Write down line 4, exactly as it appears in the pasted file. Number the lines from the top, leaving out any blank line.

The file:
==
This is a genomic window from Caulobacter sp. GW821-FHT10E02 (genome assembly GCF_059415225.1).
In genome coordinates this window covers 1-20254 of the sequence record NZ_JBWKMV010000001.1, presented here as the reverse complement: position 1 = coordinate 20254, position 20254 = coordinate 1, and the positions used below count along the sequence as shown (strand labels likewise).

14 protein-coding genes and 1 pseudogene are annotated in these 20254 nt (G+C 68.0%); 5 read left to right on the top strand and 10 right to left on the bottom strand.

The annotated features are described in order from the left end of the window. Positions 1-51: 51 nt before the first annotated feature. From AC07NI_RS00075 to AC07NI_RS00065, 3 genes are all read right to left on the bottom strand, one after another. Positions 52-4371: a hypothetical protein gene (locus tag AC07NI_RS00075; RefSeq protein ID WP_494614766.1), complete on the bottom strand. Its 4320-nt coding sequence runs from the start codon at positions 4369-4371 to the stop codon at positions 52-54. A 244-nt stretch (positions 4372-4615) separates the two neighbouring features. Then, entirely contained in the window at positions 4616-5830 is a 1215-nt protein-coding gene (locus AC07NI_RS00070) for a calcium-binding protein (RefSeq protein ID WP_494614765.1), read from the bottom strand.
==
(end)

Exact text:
The annotated features are described in order from the left end of the window. Positions 1-51: 51 nt before the first annotated feature. From AC07NI_RS00075 to AC07NI_RS00065, 3 genes are all read right to left on the bottom strand, one after another. Positions 52-4371: a hypothetical protein gene (locus tag AC07NI_RS00075; RefSeq protein ID WP_494614766.1), complete on the bottom strand. Its 4320-nt coding sequence runs from the start codon at positions 4369-4371 to the stop codon at positions 52-54. A 244-nt stretch (positions 4372-4615) separates the two neighbouring features. Then, entirely contained in the window at positions 4616-5830 is a 1215-nt protein-coding gene (locus AC07NI_RS00070) for a calcium-binding protein (RefSeq protein ID WP_494614765.1), read from the bottom strand.